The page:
6. ecrane99

    ecrane99
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    May 14, 2008
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    E-Classic notes from Ed in CT:

    I have the wood only unit

    1) had the problem of fire going out. Put a paper clip on the primary air disc and now the fire stays lit.
    unit blows air until watertemp reaches 185, then shuts down. Blower turns on at 180. this process continues.
    If the water temp falls to 175, the primary and secondary blowers turn on. With the paperclip, my fire never drops below 179 and burns nice now.

    2) Noticed alot of black gooey creosote buildup on the firebox walls and ceiling.

    3) Bypass door sticks . probably due to creosote.

    4) found it important to use smaller logs and splits as they seem to keep the ash bed.
    Ash bed is important on this furnace. Without a good ashbed, the unit will smoke.


    5) I'm still getting the hang of it and I think when the temps cool down, the unit will perform better and maybe less creosote.

    6) I'm using 3 sections of chiminey. Draft is good.

    7) I have the furnace on heavy duty patio type blocks. I was worried about the wieght but they held up well without any cracking.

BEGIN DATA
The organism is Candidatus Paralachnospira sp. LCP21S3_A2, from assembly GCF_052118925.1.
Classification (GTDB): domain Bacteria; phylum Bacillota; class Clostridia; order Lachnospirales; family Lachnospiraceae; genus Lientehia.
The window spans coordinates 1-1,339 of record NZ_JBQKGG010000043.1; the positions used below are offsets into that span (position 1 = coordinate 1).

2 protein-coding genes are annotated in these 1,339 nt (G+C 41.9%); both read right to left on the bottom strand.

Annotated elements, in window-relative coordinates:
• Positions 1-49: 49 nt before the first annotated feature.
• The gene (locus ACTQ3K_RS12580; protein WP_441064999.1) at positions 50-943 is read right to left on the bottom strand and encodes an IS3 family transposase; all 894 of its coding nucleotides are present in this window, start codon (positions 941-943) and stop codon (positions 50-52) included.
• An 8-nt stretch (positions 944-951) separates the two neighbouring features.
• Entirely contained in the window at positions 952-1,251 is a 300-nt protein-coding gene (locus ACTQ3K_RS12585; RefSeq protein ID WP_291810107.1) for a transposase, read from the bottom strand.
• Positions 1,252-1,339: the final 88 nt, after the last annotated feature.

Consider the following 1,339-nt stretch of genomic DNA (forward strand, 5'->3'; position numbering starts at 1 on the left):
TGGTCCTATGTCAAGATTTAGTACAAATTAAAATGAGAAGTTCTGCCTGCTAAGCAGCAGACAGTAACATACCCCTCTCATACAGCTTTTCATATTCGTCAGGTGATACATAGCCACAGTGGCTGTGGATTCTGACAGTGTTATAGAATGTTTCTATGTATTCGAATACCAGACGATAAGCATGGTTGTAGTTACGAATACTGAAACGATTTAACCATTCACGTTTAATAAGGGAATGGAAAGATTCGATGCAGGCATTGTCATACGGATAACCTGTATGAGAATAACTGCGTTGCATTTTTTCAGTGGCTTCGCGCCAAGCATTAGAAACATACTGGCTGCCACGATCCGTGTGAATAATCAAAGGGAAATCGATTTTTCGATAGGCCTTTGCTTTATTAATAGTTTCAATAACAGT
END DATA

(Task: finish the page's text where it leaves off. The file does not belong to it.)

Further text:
8) The lights on the furnace are only good for the surounding area. Inpecting or loading wood requires a flashlight if the system is in idle mode as the is no flam in the firebox. I try to do my loading before sunset.

    9) I'm building a shed / lean to next to the furnace. It will keep me dry when loading and provide a place to hang my shovel, gloves etc.

    10) Overall I am happy with it so far.
     
  7. jklingel

    jklingel
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    Oct 23, 2007
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    Dang! I sort of scratched the eClassic off my list, as I figured they would not burn as advertised. Good to hear they seem to be doing well. Pls keep us posted on the creosote, etc. Thanks. j
     
  8. antos_ketcham

    antos_ketcham
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    Good Report ecrane.